WEIRDLAND: A performance that changed my life

Thursday, July 05, 2007

A performance that changed my life

Michael Caine playing Milo Tindle in "SLEUTH" (1972).

“The notion that there should be one set of truths available to everyone is a modern democratic fallacy. It doesn’t work.”
-Irving Krystol
.

"In Joseph Mankiewicz's last movie, based on a play by Anthony Shaffer, "Sleuth", a young hairdresser who's having a liason with the wife of Andrew Wyke (Laurence Olivier), a snob upper-crust mystery novelist who invites Milo Tindle
to his country house, with this purpose to address the affair Milo is having in secret and to make a proposition to him.

The movie primarily consists of Caine and Olivier's ruthless battle of verbal wits. Both are brilliant. But the increíble transition experienced by Caine’s character is like a "dream come true" type, from his repellent gigolo homewrecking act to a noir "anti-detective" first class act.

Tindle alone in the movie wouldn't work nearly as well without his counterpart Wyke.
As the narcissist, mysanthrope, elitist puzzle-obsessed Wyke, Laurence Olivier is in most of the scenes on par with Caine. And the plot is simple: The film begins with businessman Milo Tindle (Michael Caine), son of Italian immigrants, visiting aristocrat novelist Andrew Wyke (Laurence Olivier) at his English estate. Tindle owns a hairdressing salon, and has conquered the heart of Wyke's wife. The absent wife has an omnipresence all along the film through a painting of Joanne Woodward.

Wyke shows Tindle his eccentric collection of remote actioned mechanical toys, then he reveals the low motive why he has invited to Tindle. Wyke wants him to rob his house, a collection of jewels. This way, Wyke would receive the insurance money, while Tindle can keep his new girlfriend, accustomed to a luxury style of life. Of course, Wyke is setting Tindle up, but Tindle soon learns that both can play at that game.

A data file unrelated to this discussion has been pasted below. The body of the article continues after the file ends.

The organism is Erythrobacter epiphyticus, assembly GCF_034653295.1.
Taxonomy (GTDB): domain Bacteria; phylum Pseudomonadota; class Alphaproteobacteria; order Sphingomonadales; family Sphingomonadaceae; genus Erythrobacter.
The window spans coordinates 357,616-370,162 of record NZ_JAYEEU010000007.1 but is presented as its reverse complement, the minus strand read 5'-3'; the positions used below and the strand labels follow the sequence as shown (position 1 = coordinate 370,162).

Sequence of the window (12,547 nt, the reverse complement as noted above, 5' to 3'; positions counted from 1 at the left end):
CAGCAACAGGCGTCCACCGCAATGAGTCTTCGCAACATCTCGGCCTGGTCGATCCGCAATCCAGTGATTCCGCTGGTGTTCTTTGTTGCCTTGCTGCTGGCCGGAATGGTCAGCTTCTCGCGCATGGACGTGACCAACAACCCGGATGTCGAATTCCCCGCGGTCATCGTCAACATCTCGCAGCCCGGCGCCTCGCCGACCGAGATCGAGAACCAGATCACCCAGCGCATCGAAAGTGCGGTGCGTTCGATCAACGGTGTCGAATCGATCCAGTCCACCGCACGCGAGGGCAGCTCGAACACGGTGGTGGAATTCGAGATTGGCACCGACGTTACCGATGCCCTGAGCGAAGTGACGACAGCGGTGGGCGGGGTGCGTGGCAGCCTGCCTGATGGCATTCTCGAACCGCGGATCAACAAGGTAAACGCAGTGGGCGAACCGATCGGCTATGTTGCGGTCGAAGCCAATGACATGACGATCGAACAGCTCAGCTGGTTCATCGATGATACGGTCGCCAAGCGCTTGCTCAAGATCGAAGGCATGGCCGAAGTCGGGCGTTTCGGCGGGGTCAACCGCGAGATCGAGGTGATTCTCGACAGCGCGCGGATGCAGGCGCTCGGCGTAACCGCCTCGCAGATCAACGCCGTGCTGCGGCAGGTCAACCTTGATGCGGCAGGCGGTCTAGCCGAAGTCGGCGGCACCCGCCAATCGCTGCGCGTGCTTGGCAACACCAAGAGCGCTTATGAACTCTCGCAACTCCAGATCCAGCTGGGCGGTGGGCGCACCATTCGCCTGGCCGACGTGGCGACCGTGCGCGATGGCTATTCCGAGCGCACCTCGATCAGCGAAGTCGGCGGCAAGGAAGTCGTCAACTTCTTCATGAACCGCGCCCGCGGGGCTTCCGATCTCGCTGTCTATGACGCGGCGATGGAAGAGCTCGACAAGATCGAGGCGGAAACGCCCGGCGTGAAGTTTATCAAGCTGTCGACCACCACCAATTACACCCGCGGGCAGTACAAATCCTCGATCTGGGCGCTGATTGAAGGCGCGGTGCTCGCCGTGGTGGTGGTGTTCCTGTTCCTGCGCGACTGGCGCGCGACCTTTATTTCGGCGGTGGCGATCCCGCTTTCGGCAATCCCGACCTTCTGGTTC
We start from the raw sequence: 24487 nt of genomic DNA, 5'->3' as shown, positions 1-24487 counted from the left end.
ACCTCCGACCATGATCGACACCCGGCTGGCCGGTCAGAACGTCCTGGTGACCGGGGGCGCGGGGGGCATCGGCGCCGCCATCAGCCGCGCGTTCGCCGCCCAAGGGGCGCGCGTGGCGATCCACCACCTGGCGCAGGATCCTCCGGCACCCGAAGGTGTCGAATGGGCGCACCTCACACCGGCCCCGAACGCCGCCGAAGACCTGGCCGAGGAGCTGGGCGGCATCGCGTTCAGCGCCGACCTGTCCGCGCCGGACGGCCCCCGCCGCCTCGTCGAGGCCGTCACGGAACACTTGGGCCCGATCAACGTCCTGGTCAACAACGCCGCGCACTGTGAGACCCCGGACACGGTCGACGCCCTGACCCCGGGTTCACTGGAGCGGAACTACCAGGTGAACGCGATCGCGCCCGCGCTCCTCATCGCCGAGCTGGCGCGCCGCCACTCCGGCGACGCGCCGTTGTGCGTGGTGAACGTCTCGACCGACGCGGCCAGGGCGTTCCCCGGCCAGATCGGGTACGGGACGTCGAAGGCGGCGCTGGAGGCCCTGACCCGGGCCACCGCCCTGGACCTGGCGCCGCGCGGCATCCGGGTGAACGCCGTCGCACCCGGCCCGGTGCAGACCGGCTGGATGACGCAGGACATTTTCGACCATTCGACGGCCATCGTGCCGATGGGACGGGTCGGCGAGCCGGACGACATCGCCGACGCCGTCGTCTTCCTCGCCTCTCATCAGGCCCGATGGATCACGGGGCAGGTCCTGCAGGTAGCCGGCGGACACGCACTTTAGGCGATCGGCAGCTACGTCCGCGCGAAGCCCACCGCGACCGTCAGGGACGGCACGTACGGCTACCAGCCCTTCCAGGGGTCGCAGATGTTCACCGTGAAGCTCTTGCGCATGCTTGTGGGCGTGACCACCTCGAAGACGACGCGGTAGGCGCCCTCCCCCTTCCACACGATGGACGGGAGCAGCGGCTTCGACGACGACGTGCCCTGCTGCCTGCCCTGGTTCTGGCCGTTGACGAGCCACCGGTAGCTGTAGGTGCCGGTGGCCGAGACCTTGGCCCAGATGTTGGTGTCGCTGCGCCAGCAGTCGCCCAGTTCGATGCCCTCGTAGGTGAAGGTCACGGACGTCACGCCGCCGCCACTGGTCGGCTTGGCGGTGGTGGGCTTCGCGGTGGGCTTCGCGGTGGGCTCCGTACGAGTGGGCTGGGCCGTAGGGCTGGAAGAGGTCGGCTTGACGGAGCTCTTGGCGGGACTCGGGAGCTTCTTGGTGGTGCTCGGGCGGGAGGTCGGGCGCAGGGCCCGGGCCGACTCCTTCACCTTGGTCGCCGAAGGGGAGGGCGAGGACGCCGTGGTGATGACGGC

Playing games is what Wyke is all about. It is no wonder that he writes detective stories, in which his master sleuth character repeatedly demonstrates his superiority planning elaborated games over Tindle. But, Wyke commits the mistake of relying exclusively on his cruel games, as he thinks he is the god of all his serving toys, the puppeteer of all of his stories' characters, creating finally a monster out of his vanity. And it’s just this tight fight of intellect in the midst of a chaos of games layered where reality and fiction suddenly blur, the intellect and the fantasy destroy each other, only left unwon the steamy windows of our imagination. Caine’s character reaches unheard quotas of auto-sacrifíced working class hero. You won't be able to forget Inspector Doppler once the film is finished."
This review is my contribution to the "All about my movies" blogathon.

7 comments :

Emma said...

Great article! I shamefully admit that I've never seen Sleuth, though it has just made its way up to the top of my to-see list! I'm also interested in how the remake will turn out.

Anyway, thanks so much for writing this interesting piece, you're the first to have contributed to the blogathon!

Elena W said...

The pleasure has been mine, Emma. Go watch "Seuth" soon, you won't regret it!

Elena W said...

Of course, I meant "Sleuth", this damn tooth is killing me...

Anonymous said...

I haven't seen "Sleuth" either (and I can't beleive it!!)

Elena W said...

There is some incredible dialogue exchange in "Sleuth", gr77.

Anonymous said...

Greetings from Germany.
Having seen this movie thirty years ago, it changed my life too. For the first it awakened my interest in movies and plays and finally ... I became a crimewriter.
SLEUTH is my all-time-favorite!

Elena W said...

Welcome to Weirdland, Mr. Kramp!
I admire crimewriters beyond imaginable!